Eureka Tower

Eureka Tower
Client: 
Grocon Pty Ltd
Value: 
$10.7M
Techniques Used: 
Deep, Large Diameter Bored and Concrete Injected CFA Piling

Project Brief: The Eureka Tower project involved the construction of a 300m high 92-storey tower, the world’s tallest apartment tower at the time, located in Melbourne’s Southbank area.

An unusual feature of this building is its slenderness, having a height to base ratio of 6 to 1. Very high strength concrete of 100MPa was used in the columns.

Geological Conditions: The conditions at the site were complex primarily due to two layers of basalt occurring above the Silurian Siltstone bedrock that occurs at a depth of about 35m. The basalt was of very high strength, indicated by testing to be in excess of 200MPa, and was not continuous across the site for either the upper or lower flow. To add to the complexity, the loadings imposed on the foundations by the structure were high.

Scope of Work: Continuous Flight Auger (CFA) piles were used where conditions were suitable for founding on the lower basalt. Where conditions were not suitable, bored piles were socketed into the siltstone.

The final solution comprised 28 bored piles of 1200mm nominal diameter socketed into siltstone, and 243 CFA piles of 750mm diameter founded on the lower basalt. The solution reduced the foundation costs by more than 30% and enabled the programme to be achieved.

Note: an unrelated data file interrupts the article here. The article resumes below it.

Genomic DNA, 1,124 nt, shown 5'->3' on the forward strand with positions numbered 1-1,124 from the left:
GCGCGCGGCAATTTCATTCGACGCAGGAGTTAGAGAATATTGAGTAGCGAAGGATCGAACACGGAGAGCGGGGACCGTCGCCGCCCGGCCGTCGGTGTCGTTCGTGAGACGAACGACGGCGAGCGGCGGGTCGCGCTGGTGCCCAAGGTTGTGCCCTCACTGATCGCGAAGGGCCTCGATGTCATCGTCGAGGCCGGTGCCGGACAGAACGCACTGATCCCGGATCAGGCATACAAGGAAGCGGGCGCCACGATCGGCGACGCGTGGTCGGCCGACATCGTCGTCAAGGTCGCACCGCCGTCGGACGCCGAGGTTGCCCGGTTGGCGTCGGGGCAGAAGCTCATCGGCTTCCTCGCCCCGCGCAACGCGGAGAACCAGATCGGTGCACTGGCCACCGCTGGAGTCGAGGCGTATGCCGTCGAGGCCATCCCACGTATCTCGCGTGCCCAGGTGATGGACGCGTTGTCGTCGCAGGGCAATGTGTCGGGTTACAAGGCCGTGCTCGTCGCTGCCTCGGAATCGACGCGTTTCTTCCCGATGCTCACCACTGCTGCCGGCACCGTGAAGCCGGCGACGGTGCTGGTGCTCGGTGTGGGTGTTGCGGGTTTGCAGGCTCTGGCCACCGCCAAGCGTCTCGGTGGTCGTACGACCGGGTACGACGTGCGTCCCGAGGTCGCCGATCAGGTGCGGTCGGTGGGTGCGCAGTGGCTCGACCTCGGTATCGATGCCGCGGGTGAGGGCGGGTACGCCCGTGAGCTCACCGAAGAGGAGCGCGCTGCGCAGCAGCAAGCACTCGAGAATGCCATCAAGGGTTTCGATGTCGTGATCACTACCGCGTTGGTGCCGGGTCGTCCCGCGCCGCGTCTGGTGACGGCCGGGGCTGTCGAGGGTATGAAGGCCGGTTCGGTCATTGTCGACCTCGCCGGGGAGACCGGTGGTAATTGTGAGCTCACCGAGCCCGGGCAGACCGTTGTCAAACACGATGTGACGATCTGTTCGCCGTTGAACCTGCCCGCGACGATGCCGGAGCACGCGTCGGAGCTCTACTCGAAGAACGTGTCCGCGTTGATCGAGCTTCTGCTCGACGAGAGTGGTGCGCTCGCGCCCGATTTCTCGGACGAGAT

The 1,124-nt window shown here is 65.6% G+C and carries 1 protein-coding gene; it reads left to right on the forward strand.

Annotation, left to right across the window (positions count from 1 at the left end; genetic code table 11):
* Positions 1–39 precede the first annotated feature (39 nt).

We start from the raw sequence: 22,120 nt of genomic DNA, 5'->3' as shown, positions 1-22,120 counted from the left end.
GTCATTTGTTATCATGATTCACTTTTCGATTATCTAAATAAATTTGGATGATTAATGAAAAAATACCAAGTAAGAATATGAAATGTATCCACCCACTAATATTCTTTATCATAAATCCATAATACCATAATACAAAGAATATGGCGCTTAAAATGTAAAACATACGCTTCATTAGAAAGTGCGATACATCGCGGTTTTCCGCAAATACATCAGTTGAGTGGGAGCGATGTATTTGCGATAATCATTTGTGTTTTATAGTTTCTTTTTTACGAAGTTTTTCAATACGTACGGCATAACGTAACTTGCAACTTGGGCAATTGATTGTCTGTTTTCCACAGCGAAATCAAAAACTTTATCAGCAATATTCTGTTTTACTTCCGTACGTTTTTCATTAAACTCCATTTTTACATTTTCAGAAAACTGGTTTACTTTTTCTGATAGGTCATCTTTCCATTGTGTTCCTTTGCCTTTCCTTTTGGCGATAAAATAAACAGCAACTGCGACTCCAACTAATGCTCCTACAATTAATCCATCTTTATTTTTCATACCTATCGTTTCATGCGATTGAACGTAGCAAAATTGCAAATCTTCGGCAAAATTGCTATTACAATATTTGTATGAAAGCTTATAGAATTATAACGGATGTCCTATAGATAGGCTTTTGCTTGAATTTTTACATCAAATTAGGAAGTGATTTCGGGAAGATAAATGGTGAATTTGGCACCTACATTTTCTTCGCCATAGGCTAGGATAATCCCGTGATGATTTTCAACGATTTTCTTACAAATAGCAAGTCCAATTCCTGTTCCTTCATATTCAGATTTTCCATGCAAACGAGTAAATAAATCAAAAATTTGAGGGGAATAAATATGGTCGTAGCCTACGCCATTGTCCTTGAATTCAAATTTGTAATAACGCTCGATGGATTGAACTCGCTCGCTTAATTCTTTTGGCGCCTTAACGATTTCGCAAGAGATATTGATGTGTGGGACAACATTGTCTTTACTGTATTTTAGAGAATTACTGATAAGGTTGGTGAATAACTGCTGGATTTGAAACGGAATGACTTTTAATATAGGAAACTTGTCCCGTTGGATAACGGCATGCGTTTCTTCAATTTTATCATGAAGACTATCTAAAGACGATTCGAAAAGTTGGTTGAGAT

Approximately 75% of the CFA piles required predrilling through the very high strength upper basalt layer, which was up to 5.5m thick. CFA piles were then drilled to effective refusal on to the lower basalt. All CFA piles were constructed with full computer monitoring.

Bored piles were used where the basalt was not suitable for CFA piles and this required drilling through the two layers of basalt to socket into the siltstone at a depth of approximately 35m. Construction under bentonite drilling fluid was specified as the most economical approach for the difficult conditions.

Drilling through rock of up to 300MPa strength was made possible only because of locally designed and built, high performance drilling rigs, equipped with appropriate drilling tools, also designed and manufactured by Vibropile.

Conclusion: A cost effective and innovative solution for the foundations for the Eureka Tower project was brought about by co-operation between consulting structural and geotechnical engineers and piling contractors, in what where extremely difficult geotechnical conditions.

The application of different pile types was innovative and the construction performed on time in difficult circumstances compounded by the restricted space available on site.